Facial Recognition Becomes a Reality

In 2006, the Face Recognition Grand Challenge – a National Institute of Standards and Technology program – evaluated the popular face recognition algorithms of the time. 3D face scans, iris images, and high-resolution face images were tested. Their findings suggested the new algorithms were ten times more accurate than the facial recognition algorithms from 2002 and 100 times more accurate than those from 1995. Some of the algorithms were able to outperform human participants in recognizing faces and could uniquely identify identical twins.

In 2012, Google’s X Lab developed an ML algorithm that can autonomously browse and find videos containing cats. In 2014, Facebook developed DeepFace, an algorithm capable of recognizing or verifying individuals in photographs with the same accuracy as humans.

Machine Learning at Present

Recently, Machine Learning was defined by Stanford University as “the science of getting computers to act without being explicitly programmed.” Machine Learning is now responsible for some of the most significant advancements in technology, such as the new industry of self-driving vehicles. Machine Learning has prompted a new array of concepts and technologies, including supervised and unsupervised learning, new algorithms for robots, the Internet of Things, analytics tools, chatbots, and more. Listed below are seven common ways the world of business is currently using Machine Learning:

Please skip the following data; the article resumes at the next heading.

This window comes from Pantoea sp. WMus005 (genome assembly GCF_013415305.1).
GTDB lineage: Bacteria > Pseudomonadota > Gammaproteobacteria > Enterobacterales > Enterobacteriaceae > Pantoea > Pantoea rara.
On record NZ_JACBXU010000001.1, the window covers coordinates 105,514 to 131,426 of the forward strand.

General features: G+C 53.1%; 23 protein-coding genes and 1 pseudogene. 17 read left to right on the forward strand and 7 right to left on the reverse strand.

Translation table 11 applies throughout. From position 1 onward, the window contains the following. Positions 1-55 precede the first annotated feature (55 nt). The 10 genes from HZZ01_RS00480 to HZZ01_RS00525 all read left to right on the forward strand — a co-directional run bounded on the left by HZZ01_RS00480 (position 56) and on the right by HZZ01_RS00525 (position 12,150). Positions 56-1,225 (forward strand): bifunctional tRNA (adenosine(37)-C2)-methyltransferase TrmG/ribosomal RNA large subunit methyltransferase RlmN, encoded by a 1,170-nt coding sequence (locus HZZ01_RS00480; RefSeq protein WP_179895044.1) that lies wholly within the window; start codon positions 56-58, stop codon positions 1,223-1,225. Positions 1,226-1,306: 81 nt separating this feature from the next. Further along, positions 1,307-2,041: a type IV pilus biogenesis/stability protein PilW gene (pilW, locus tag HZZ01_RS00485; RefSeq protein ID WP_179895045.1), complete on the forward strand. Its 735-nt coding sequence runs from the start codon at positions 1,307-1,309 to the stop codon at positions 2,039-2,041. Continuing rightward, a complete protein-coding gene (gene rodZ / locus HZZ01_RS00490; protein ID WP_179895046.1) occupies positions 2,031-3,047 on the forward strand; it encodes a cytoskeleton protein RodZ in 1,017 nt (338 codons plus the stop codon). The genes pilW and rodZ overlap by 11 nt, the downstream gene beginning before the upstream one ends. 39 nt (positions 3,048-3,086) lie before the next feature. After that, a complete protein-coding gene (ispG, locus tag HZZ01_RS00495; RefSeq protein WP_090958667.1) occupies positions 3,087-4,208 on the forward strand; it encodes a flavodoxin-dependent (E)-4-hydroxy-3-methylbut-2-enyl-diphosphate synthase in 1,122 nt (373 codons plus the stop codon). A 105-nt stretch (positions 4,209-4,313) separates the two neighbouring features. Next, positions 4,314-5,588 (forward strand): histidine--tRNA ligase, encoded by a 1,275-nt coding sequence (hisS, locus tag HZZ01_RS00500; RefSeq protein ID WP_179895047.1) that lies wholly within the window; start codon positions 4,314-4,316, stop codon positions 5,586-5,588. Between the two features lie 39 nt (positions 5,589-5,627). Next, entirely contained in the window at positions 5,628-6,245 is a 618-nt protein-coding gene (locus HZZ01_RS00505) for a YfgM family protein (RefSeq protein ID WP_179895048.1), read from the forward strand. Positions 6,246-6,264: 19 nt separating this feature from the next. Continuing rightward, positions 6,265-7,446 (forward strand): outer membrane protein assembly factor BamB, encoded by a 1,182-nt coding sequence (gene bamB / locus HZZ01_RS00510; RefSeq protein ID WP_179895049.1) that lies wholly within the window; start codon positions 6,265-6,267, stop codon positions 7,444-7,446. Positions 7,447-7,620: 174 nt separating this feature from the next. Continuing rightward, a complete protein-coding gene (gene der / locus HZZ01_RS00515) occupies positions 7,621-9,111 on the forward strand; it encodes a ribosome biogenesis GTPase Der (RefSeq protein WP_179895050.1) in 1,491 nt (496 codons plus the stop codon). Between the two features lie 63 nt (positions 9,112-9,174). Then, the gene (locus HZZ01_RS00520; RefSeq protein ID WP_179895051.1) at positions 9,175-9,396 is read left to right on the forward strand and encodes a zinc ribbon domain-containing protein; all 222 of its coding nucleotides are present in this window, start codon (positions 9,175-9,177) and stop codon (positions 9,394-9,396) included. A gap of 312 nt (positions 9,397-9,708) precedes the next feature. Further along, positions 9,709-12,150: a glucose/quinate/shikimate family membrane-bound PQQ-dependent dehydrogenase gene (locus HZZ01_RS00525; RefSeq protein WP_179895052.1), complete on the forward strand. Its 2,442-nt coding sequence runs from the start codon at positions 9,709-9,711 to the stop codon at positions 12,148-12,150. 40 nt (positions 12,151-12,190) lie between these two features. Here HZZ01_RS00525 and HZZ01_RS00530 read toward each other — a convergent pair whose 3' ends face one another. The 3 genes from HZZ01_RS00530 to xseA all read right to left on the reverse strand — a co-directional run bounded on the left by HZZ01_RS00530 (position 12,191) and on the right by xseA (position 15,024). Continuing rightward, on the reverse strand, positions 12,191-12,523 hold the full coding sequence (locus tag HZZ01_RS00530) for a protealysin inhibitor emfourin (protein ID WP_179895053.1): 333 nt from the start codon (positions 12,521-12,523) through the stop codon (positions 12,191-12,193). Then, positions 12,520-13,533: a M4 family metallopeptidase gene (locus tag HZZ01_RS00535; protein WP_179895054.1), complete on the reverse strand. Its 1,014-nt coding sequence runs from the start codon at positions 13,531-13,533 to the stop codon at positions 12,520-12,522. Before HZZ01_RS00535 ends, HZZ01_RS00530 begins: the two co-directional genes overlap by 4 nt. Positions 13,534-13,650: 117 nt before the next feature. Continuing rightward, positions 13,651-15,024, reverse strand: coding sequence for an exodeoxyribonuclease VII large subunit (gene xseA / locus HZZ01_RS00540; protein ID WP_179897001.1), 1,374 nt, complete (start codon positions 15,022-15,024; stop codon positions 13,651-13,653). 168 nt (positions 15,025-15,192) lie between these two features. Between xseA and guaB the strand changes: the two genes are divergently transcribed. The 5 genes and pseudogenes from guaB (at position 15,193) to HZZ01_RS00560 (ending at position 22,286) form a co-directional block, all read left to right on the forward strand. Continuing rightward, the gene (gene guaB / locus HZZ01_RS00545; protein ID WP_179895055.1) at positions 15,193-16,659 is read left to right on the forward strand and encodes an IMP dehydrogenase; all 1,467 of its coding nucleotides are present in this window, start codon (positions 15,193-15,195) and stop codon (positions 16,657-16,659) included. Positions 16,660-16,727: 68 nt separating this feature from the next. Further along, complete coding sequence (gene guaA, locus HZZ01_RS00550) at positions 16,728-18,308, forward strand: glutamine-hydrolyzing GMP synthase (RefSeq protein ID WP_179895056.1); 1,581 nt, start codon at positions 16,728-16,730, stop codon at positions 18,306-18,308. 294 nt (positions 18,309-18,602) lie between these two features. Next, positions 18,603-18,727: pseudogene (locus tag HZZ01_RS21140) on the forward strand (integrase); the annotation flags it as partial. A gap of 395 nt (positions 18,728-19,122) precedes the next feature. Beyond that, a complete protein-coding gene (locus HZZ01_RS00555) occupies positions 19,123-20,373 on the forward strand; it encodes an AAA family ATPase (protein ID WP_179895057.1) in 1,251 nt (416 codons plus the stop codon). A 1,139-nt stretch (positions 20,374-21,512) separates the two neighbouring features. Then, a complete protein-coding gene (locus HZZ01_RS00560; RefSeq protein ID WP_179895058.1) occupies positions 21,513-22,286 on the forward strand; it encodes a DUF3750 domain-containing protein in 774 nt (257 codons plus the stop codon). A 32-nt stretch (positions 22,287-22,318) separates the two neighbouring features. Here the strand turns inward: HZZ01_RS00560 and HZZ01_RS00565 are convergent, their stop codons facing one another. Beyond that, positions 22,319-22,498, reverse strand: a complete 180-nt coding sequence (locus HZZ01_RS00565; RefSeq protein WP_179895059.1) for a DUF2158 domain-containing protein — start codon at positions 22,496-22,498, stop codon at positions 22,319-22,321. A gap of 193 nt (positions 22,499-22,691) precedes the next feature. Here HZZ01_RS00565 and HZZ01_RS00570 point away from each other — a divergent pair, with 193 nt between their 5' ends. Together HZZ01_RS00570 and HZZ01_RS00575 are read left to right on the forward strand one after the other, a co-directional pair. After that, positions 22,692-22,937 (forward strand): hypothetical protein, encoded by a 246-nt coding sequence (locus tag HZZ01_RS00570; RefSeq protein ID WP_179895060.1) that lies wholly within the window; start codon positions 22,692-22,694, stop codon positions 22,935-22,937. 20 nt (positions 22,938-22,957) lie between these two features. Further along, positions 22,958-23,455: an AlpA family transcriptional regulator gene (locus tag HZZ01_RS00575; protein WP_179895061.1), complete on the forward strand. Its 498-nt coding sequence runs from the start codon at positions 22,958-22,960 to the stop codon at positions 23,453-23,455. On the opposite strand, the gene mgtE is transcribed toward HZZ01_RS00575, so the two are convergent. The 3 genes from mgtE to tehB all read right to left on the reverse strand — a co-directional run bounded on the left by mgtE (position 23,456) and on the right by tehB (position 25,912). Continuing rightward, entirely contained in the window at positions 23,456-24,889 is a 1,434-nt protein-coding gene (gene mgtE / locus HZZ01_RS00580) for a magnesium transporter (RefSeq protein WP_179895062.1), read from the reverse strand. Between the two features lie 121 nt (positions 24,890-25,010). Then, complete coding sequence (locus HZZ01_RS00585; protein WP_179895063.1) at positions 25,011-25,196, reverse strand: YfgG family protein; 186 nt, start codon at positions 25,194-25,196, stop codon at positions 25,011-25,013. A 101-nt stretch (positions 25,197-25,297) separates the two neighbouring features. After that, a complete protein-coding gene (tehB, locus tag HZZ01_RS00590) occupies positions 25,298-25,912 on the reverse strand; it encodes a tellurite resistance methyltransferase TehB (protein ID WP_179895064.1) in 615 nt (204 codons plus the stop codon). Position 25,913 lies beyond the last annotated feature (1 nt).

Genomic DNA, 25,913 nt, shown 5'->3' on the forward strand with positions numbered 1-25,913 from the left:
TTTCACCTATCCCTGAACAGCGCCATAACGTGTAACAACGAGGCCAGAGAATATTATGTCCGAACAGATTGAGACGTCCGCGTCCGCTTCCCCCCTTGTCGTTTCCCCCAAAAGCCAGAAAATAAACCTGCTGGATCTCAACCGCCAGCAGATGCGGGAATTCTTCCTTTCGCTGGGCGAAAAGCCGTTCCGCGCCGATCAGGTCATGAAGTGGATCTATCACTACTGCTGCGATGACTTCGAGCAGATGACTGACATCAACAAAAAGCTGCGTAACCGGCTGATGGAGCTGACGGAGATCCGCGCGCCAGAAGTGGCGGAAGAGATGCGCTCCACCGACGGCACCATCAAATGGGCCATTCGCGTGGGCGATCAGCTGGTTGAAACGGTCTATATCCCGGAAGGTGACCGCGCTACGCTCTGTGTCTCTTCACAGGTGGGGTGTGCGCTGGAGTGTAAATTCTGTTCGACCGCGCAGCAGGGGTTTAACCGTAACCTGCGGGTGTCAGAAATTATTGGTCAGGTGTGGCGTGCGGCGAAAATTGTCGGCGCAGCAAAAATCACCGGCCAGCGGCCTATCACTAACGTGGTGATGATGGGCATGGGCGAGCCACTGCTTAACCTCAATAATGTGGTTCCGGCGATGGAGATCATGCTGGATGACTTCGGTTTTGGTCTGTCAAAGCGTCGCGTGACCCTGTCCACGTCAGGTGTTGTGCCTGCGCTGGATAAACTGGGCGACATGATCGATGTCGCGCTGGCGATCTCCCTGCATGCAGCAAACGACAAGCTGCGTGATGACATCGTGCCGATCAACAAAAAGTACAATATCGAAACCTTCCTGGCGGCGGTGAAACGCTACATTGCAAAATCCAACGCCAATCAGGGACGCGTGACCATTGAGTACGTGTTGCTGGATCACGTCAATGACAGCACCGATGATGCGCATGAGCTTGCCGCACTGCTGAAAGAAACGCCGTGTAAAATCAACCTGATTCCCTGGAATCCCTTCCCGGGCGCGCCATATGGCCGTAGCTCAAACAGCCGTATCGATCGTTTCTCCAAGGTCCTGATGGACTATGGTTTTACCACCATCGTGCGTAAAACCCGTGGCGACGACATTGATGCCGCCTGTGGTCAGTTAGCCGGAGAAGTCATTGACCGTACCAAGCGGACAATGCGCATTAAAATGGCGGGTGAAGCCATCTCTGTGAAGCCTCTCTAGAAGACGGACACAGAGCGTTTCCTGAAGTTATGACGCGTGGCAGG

• Analyzing Sales Data: Streamlining the data
  • Real-Time Mobile Personalization: Promoting the experience
  • Fraud Detection: Detecting pattern changes
  • Product Recommendations: Customer personalization
  • Learning Management Systems: Decision-making programs
  • Dynamic Pricing: Flexible pricing based on a need or demand
  • Natural Language Processing: Speaking with humans

Machine Learning models have become quite adaptive in continuously learning, which makes them increasingly accurate the longer they operate. ML algorithms combined with new computing technologies promote scalability and improve efficiency. Combined with business analytics, Machine Learning can resolve a variety of organizational complexities. Modern ML models can be used to make predictions ranging from outbreaks of disease to the rise and fall of stocks.

Image used under license from Shutterstock.com